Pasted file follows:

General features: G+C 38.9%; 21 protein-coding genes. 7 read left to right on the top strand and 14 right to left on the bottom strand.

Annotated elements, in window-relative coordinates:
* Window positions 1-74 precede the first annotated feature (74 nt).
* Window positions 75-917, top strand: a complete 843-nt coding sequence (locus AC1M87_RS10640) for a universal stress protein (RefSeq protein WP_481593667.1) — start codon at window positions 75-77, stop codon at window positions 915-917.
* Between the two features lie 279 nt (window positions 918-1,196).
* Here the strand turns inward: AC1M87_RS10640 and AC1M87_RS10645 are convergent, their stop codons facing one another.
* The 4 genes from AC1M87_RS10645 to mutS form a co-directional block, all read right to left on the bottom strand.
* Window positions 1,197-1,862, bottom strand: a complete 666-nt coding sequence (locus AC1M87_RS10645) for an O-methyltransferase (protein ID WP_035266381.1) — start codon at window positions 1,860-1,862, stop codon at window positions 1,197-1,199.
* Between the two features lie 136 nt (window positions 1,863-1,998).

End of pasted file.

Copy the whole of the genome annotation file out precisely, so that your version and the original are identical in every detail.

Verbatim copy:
General features: G+C 38.9%; 21 protein-coding genes. 7 read left to right on the top strand and 14 right to left on the bottom strand.

Annotated elements, in window-relative coordinates:
* Window positions 1-74 precede the first annotated feature (74 nt).
* Window positions 75-917, top strand: a complete 843-nt coding sequence (locus AC1M87_RS10640) for a universal stress protein (RefSeq protein WP_481593667.1) — start codon at window positions 75-77, stop codon at window positions 915-917.
* Between the two features lie 279 nt (window positions 918-1,196).
* Here the strand turns inward: AC1M87_RS10640 and AC1M87_RS10645 are convergent, their stop codons facing one another.
* The 4 genes from AC1M87_RS10645 to mutS form a co-directional block, all read right to left on the bottom strand.
* Window positions 1,197-1,862, bottom strand: a complete 666-nt coding sequence (locus AC1M87_RS10645) for an O-methyltransferase (protein ID WP_035266381.1) — start codon at window positions 1,860-1,862, stop codon at window positions 1,197-1,199.
* Between the two features lie 136 nt (window positions 1,863-1,998).